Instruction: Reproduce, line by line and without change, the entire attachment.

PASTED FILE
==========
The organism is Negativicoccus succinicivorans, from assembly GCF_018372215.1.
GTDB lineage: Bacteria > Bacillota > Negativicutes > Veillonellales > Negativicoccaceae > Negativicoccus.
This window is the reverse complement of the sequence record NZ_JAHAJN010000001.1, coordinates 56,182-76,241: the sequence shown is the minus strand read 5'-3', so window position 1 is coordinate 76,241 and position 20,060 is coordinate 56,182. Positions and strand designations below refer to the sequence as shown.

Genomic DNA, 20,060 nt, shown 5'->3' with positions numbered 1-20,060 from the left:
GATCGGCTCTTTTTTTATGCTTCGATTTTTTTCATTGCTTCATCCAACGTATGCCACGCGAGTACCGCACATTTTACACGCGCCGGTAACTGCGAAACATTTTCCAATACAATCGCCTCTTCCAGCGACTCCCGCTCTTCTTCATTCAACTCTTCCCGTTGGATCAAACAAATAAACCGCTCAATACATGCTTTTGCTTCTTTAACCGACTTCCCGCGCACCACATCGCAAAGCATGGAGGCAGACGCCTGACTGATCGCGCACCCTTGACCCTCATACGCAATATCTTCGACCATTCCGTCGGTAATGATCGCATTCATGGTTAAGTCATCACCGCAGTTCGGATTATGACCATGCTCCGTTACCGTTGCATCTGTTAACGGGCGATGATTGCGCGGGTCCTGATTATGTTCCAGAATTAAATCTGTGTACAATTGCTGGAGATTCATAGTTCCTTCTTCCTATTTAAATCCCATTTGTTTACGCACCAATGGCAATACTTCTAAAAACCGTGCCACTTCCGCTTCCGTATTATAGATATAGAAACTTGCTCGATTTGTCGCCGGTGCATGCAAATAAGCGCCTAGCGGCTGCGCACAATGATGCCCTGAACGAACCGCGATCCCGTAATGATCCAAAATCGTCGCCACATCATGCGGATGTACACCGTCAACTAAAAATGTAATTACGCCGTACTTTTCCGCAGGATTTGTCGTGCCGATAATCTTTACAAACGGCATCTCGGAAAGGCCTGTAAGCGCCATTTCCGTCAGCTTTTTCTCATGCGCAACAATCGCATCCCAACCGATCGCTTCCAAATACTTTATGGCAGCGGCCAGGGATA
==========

The organism is Negativicoccus succinicivorans, from assembly GCF_018372215.1.
GTDB lineage: Bacteria > Bacillota > Negativicutes > Veillonellales > Negativicoccaceae > Negativicoccus.
This window is the reverse complement of the sequence record NZ_JAHAJN010000001.1, coordinates 56,182-76,241: the sequence shown is the minus strand read 5'-3', so window position 1 is coordinate 76,241 and position 20,060 is coordinate 56,182. Positions and strand designations below refer to the sequence as shown.

Genomic DNA, 20,060 nt, shown 5'->3' with positions numbered 1-20,060 from the left:
GATCGGCTCTTTTTTTATGCTTCGATTTTTTTCATTGCTTCATCCAACGTATGCCACGCGAGTACCGCACATTTTACACGCGCCGGTAACTGCGAAACATTTTCCAATACAATCGCCTCTTCCAGCGACTCCCGCTCTTCTTCATTCAACTCTTCCCGTTGGATCAAACAAATAAACCGCTCAATACATGCTTTTGCTTCTTTAACCGACTTCCCGCGCACCACATCGCAAAGCATGGAGGCAGACGCCTGACTGATCGCGCACCCTTGACCCTCATACGCAATATCTTCGACCATTCCGTCGGTAATGATCGCATTCATGGTTAAGTCATCACCGCAGTTCGGATTATGACCATGCTCCGTTACCGTTGCATCTGTTAACGGGCGATGATTGCGCGGGTCCTGATTATGTTCCAGAATTAAATCTGTGTACAATTGCTGGAGATTCATAGTTCCTTCTTCCTATTTAAATCCCATTTGTTTACGCACCAATGGCAATACTTCTAAAAACCGTGCCACTTCCGCTTCCGTATTATAGATATAGAAACTTGCTCGATTTGTCGCCGGTGCATGCAAATAAGCGCCTAGCGGCTGCGCACAATGATGCCCTGAACGAACCGCGATCCCGTAATGATCCAAAATCGTCGCCACATCATGCGGATGTACACCGTCAACTAAAAATGTAATTACGCCGTACTTTTCCGCAGGATTTGTCGTGCCGATAATCTTTACAAACGGCATCTCGGAAAGGCCTGTAAGCGCCATTTCCGTCAGCTTTTTCTCATGCGCAACAATCGCATCCCAACCGATCGCTTCCAAATACTTTATGGCAGCGGCCAGGGATA